Asthma researchers are seeking adults and teenagers (13 and older) to participate in the PRECISION asthma study.
Learn about how asthma severity is classified and determines treatment. Understand some of the terms your doctor may use when describing your asthma.
Allergy & Asthma Network Partners with Weather Trends International Launch Asthma and Allergy Forecasting Index
Weather can play a key role in asthma and allergy symptoms and flu transmission. Find out the forecast in your area and learn how weather can trigger symptoms.
Researchers are seeking parents and/or caregivers of children with asthma to take a survey on how pediatric asthma is monitored.
Should people with asthma get the COVID-19 vaccine? When will it be available for people with asthma? Updated April 26, 2021.
Allergy & Asthma Day Capitol Hill 2021: Staying Vigilant On Access to Care, Health Equity, COVID-19 Prevention
Read a summary of the 2021 virtual AADCH Congressional Briefing and Advocacy Day. Learn about legislative priorities to support people with asthma and allergies.
What are some common asthma myths? Learn to separate fact from fiction as we clear up misconceptions involving asthma medication use, whether you can outgrow asthma, and more.
Allergy & Asthma Network applauds the Biden Administration and FDA on their decision to propose new standards prohibiting the sale of menthol cigarettes.
Learn about Type 2 asthma, its role in the development of severe asthma, and available treatments for Type 2 inflammation.
IN this webinar we are joined by the National Association of School Nurses to discuss asthma care at school in the context of COVID-19.
Dr. Marissa Shams gives us an overview of eosinophilic asthma and a look at medication therapy and daily management.
If you are living with chronic asthma, you may be able to contribute to medical research aiming to simplify your asthma treatment routine.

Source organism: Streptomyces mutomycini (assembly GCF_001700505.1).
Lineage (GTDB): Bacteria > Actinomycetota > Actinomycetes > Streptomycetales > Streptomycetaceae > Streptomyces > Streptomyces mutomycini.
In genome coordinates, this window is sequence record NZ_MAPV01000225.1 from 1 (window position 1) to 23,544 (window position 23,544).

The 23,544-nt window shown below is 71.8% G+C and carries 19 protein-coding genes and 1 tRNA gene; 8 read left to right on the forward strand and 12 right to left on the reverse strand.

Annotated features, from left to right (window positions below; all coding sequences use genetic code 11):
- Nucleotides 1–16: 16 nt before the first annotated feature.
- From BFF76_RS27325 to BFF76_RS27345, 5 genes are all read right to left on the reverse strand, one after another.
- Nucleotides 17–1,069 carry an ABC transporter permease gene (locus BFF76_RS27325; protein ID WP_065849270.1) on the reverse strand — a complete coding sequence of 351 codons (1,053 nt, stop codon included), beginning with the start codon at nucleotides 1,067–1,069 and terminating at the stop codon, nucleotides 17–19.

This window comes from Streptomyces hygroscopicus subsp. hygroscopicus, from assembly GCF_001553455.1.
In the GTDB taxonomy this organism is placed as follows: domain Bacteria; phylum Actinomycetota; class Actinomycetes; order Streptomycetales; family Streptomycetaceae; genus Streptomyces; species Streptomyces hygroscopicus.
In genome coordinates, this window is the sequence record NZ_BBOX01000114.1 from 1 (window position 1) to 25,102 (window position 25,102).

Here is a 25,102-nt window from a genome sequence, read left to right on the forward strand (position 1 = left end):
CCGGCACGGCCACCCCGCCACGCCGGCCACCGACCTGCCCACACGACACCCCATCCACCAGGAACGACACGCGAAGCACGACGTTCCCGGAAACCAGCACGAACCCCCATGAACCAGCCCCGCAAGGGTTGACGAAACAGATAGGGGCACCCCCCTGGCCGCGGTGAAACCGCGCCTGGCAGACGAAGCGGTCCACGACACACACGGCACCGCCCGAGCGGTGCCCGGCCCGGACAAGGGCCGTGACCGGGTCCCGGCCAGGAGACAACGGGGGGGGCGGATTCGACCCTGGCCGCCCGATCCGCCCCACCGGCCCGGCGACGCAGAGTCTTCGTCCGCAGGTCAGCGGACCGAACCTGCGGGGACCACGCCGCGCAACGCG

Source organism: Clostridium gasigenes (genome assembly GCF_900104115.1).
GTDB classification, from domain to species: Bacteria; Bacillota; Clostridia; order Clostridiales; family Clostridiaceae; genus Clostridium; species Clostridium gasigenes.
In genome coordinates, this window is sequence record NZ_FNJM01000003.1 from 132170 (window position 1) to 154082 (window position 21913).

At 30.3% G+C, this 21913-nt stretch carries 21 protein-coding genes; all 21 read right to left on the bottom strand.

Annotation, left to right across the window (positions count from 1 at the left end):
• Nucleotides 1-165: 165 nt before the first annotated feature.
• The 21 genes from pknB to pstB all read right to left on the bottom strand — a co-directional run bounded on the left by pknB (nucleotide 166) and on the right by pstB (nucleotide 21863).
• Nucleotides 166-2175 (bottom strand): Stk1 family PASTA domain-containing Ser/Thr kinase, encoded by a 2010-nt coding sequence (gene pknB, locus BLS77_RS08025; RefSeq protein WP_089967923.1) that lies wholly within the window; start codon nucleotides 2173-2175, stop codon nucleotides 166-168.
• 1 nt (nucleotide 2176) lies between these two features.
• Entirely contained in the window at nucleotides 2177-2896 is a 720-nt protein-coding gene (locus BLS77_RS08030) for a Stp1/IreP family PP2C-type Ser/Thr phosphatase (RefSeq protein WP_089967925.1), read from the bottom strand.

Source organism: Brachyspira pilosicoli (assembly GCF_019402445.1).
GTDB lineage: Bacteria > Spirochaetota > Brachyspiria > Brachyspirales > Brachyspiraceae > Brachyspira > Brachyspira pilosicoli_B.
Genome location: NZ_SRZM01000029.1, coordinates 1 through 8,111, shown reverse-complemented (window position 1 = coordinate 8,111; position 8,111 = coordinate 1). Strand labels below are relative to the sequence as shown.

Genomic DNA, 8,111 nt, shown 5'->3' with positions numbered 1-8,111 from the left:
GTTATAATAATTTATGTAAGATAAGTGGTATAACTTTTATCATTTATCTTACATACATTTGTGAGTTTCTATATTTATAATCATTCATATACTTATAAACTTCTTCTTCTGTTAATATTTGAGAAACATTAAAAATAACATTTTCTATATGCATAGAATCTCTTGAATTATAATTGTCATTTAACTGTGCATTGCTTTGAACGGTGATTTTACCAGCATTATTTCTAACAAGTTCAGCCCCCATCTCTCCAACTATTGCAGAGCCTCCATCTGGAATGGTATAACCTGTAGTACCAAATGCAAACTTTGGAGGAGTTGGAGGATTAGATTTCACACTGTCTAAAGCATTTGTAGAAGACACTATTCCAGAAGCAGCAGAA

Asthma is a condition that affects about 25 million Americans, including 7.7% of adults and 8.5% of children. Asthma used to carry a stigma about how active someone with the condition could be, but people with asthma can live an active life as long as they are aware of their symptoms and environmental triggers, and know how to manage their medications.
Pollen, mold, air pollution, pet dander and indoor pests such as dust mites are common symptom triggers for asthma. Severe weather emergencies impact people with asthma as they need to consider their medication in case of evacuation. Environmental disasters such as wildfires can wreak havoc on asthma since smoke particles cause air quality to worsen. People with asthma should monitor air quality and be sure to include stress management, healthy diet and exercise in their daily lives.
People with asthma can control their symptoms and keep themselves safe by following their Asthma Action Plan created in partnership with their doctor. Quick-relief asthma inhalers can help relieve symptoms that occur at any time, while maintenance medications control symptoms daily. Biologic medications are increasingly used to address severe asthma. Getting the flu shot every year and practicing good hygiene, especially when around large groups during cold and flu season, is always a good idea. Eating healthy and getting moderate exercise, as well as practicing stress-relieving activities like yoga and meditation, can also help protect people with asthma. Keeping an emergency kit that includes extra asthma medication and devices, copies of medical records and prescription refill information, respirator masks, a list of contacts and a medication plan in preparation for speaking with doctors or other healthcare providers is also useful.
Allergy & Asthma Network hosts the USAsthma Summit every year to raise understanding about the chronic condition among community health workers and representatives from asthma programs from all over the country. They discuss strategies, guidelines and programs for asthma management as well as the latest clinical lessons and practices.